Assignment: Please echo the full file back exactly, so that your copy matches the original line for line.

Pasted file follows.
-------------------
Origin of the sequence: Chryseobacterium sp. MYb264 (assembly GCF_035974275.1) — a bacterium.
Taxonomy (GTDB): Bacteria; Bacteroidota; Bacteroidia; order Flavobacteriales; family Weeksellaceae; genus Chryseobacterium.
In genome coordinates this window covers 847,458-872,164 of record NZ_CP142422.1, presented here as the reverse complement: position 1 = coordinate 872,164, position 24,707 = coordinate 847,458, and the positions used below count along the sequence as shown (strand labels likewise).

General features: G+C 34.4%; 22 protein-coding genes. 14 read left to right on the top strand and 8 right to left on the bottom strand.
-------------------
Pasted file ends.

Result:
Origin of the sequence: Chryseobacterium sp. MYb264 (assembly GCF_035974275.1) — a bacterium.
Taxonomy (GTDB): Bacteria; Bacteroidota; Bacteroidia; order Flavobacteriales; family Weeksellaceae; genus Chryseobacterium.
In genome coordinates this window covers 847,458-872,164 of record NZ_CP142422.1, presented here as the reverse complement: position 1 = coordinate 872,164, position 24,707 = coordinate 847,458, and the positions used below count along the sequence as shown (strand labels likewise).

General features: G+C 34.4%; 22 protein-coding genes. 14 read left to right on the top strand and 8 right to left on the bottom strand.